I would like to tell you a story about that farm. I lived in Nigeria for six months in 2012, working for my friend Brian and his NGO which facilitated micro-enterprise ventures. The rest of our crew was made up of Nigerian nationals. One of our major projects was a dry-season farm. We built an irrigation system, which pumped water out of a nearby gully, storing it in three 8,000-liter tanks. We had a tractor, but it broke. Things break a lot over there; the environment is especially harsh. If you haven’t heard of the harmattan, you might look it up. The dirt gets everywhere.
Anyway, without a tractor, we had to bust up the clods and dig out the rows in the field by hand, using hoes and mattocks. Brian was a good manager; always led by example, never asking anyone to do something he wouldn’t do himself. So one day, we were going along digging out rows and busting clods. I was whistling, not paying much attention, when Brian calls out from a couple of rows over.
“Dude, are you whistling Dixie?”
I was whistling Dixie.
“Wow, I don’t know where that came from,” I said. (If I had to guess, I’d say I’d probably just finished whistling The Battle Hymn of the Republic. Kind of hard to separate those songs in my mind. Thanks, Ken Burns.) Brian and I looked at each other, and we laughed.
That memory has followed me back to America. My dad’s family comes from the western part of Virginia. One of my great aunts owned the first integrated diner in their town, and my grandmother worked there. A few generations earlier, however, three of my dad’s four grandparental lineages owned slaves. The Ferrells were subsistence farmers, who likely did not live a whole lot better than their slaves; other branches of the family were better off. When I was a teenager, we went to visit the old farmhouse of one of the wealthier clans. I remember the steep, knee-high stairs inside the house. I don’t remember the cemetery full of unmarked graves or the stone in the front yard where slaves were sold. I would like to think my ancestors were decent people. I would like to think they did not abuse their slaves. The stories I hear, however, say something different, and wishes won’t erase their complicity in this monstrous institution.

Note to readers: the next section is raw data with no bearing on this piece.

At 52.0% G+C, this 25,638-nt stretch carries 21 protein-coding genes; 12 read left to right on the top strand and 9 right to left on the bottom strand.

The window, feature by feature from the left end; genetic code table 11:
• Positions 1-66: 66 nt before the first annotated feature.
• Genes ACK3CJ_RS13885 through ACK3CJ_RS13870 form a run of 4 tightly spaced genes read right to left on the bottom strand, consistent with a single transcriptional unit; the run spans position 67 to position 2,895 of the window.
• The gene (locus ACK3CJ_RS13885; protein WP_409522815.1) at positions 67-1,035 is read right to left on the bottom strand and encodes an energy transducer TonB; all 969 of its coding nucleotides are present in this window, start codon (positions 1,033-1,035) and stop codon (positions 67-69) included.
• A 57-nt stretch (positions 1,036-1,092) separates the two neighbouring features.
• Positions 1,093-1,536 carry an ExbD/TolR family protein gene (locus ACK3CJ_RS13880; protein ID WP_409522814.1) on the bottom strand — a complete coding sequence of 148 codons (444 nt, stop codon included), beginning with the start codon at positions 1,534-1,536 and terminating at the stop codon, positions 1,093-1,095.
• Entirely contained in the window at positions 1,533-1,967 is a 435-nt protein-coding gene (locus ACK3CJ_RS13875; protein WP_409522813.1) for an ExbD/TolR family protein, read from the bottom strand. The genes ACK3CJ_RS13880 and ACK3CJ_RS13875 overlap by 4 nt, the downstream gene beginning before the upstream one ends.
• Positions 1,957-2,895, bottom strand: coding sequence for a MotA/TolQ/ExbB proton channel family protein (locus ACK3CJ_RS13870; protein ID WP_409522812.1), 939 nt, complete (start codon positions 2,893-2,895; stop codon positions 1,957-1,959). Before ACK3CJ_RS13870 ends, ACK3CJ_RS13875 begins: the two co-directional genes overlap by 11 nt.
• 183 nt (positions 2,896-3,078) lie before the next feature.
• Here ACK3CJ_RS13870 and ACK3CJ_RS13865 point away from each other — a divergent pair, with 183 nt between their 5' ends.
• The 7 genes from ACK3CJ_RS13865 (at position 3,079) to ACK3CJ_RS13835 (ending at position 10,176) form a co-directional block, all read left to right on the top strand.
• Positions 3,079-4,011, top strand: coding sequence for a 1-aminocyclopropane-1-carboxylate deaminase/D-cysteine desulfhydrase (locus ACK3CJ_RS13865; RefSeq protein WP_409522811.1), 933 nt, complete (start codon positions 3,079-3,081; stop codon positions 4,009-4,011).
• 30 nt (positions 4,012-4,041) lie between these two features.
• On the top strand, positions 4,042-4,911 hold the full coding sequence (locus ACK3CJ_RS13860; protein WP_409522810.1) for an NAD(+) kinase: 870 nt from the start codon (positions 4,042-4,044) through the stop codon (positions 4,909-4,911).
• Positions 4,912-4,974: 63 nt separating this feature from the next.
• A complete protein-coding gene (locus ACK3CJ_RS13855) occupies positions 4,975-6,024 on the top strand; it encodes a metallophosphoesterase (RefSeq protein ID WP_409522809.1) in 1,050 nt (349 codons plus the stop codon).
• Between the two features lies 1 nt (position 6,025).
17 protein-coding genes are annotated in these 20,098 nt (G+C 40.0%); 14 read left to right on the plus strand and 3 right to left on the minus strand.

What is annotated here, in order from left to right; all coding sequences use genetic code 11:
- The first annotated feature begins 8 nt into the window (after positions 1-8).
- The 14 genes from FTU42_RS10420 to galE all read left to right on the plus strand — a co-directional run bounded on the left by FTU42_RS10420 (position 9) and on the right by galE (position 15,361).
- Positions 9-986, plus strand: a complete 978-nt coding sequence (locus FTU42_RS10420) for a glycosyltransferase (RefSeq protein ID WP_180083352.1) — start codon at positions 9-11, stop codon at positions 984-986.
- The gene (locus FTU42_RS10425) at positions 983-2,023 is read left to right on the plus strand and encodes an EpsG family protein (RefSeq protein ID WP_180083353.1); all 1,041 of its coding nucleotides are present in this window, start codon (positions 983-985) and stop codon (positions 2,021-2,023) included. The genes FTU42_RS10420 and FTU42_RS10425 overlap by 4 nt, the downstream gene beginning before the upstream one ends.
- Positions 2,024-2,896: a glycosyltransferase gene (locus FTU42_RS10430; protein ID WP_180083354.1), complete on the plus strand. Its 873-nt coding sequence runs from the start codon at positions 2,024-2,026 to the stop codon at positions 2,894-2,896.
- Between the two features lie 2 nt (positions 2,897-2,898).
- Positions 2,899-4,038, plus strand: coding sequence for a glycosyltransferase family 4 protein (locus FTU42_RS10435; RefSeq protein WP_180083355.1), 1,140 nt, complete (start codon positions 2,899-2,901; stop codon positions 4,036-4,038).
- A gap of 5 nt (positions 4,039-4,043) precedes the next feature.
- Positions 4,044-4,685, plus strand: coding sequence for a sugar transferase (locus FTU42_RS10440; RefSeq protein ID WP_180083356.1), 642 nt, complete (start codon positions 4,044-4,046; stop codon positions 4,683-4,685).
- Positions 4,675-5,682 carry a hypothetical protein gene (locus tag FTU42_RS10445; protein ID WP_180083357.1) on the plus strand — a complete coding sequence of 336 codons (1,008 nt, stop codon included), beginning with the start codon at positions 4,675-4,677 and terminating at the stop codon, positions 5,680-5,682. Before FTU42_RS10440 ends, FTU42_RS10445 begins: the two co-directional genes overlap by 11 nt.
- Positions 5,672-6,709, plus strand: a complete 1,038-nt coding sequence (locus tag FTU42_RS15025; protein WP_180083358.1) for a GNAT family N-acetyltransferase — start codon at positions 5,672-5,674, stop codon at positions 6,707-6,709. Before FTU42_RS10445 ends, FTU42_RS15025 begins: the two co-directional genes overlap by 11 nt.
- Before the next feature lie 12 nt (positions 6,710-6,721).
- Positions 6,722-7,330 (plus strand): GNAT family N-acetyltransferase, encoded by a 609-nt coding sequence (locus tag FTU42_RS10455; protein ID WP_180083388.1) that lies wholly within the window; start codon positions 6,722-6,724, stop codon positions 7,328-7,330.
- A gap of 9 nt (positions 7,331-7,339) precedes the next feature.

I have often wondered what they might think about me though. In their day, white men shipped Africans to America where they were sold to work hard labor on farms and plantations. They were considered subhuman, treated as property. Fast forward 200 years or so, and one of the descendants of these slaveholders voluntarily takes a 6-month leave from a comfortable office job as an editor, travels to Nigeria, and works side-by-side with Nigerian nationals on a farm, busting clods. He would go with the support of his parents, brother, cousins, aunts and uncles, grandparents, and the rest of his extended family. And many of them, along with his friends, would offer financial support to enable him to do this. I wonder what my ancestors would think. Could they understand that decision? What would they think of the world I live in, which provides the context and opportunity for that decision? A world where slavery is outlawed, but racial conflicts still rear their heads. Would they support the trips I’ve taken to Africa? I don’t know.I can’t claim to have done Africa any great service. Brian and I used to laugh at how we were kind of the boat anchors on the team. Brian at least had his business acumen to offer; most of the time I was a cheap grunt and not a very good one. Our Nigerian colleagues could pound out five rows in the time it took me to finish one. They were the ones carrying the load, the guys who had the skills to get things done in that environment. They were smart, tough, hard-working, and by comparison I was barely a step above deadweight.